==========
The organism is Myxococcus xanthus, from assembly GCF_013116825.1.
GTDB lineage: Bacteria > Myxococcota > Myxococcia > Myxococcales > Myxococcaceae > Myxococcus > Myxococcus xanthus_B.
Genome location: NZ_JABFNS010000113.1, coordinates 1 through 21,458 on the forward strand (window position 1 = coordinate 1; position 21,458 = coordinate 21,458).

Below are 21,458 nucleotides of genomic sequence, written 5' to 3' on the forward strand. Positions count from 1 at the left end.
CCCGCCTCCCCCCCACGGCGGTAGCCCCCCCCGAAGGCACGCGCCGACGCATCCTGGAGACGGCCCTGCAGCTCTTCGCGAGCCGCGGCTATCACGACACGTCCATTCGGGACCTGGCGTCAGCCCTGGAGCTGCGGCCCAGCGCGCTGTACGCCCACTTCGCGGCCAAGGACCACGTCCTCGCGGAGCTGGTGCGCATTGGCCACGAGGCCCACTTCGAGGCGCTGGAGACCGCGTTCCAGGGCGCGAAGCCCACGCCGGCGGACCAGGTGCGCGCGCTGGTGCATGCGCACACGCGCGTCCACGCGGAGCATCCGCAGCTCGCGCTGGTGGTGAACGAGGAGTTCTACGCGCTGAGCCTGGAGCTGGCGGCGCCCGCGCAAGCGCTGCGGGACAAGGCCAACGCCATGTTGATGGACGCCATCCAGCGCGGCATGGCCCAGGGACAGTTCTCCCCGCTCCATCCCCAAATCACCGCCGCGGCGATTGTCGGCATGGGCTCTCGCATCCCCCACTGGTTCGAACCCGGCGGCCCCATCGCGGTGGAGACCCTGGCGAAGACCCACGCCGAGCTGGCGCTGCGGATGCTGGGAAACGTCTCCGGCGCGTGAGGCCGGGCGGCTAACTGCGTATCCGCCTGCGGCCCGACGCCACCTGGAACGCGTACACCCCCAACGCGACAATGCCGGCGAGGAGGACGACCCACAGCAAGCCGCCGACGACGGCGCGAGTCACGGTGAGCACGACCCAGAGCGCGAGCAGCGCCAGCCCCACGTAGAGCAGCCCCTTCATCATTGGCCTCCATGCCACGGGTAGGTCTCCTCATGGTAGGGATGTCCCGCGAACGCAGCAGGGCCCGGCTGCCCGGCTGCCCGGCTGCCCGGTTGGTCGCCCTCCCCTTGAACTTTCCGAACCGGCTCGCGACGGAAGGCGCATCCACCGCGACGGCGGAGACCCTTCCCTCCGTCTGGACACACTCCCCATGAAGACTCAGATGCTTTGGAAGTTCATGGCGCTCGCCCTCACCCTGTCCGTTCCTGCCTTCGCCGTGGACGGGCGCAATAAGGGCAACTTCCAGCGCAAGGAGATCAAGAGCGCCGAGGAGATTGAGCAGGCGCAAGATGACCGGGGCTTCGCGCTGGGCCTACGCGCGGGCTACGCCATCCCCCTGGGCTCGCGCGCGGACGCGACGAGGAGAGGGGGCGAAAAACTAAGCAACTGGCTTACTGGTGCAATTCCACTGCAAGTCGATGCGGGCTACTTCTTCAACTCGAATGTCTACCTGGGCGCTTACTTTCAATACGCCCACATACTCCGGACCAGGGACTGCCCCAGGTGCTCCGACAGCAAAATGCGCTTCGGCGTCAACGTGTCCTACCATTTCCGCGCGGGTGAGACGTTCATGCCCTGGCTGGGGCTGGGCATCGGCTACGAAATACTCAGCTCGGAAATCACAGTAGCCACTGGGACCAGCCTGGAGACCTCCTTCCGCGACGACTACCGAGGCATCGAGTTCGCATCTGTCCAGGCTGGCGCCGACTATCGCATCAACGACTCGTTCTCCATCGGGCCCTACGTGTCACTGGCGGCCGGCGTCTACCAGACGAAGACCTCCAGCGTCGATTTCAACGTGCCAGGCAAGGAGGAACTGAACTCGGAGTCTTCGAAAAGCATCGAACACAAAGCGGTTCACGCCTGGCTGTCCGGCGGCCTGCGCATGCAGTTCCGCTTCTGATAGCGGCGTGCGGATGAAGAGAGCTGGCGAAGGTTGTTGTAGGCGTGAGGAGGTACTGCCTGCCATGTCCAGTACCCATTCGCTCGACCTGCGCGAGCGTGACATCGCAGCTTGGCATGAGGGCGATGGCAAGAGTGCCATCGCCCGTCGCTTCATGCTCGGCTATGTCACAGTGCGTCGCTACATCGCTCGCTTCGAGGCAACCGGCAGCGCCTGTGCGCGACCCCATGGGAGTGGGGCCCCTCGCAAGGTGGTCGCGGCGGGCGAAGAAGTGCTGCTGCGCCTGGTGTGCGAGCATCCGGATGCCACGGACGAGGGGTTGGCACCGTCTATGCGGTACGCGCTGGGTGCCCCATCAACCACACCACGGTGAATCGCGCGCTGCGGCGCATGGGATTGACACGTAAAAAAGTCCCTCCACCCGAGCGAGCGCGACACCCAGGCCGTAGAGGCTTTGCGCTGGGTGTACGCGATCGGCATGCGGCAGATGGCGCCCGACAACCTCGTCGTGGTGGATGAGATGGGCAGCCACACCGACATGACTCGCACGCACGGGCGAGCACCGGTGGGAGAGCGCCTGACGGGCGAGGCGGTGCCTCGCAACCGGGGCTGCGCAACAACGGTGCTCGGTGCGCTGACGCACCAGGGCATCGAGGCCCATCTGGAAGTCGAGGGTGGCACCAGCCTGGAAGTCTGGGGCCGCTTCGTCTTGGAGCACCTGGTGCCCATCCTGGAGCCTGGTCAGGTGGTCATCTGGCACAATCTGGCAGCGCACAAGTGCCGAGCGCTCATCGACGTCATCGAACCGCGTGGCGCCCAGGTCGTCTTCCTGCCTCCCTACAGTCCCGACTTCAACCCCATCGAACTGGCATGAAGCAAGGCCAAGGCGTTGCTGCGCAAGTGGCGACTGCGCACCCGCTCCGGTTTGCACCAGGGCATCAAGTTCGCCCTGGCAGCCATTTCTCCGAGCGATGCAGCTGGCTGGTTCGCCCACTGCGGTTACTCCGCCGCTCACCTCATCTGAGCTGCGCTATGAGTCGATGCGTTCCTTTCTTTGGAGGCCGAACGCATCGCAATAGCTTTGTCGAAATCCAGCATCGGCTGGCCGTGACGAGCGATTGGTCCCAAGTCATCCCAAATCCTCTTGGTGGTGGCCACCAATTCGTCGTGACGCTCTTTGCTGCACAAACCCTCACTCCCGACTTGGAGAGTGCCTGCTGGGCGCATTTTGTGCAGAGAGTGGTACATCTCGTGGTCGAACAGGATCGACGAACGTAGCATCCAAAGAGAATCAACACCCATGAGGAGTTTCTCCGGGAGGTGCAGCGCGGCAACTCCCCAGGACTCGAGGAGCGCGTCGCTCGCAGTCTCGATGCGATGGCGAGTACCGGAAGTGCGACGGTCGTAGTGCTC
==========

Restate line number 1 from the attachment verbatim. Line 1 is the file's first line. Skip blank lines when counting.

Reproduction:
The organism is Myxococcus xanthus, from assembly GCF_013116825.1.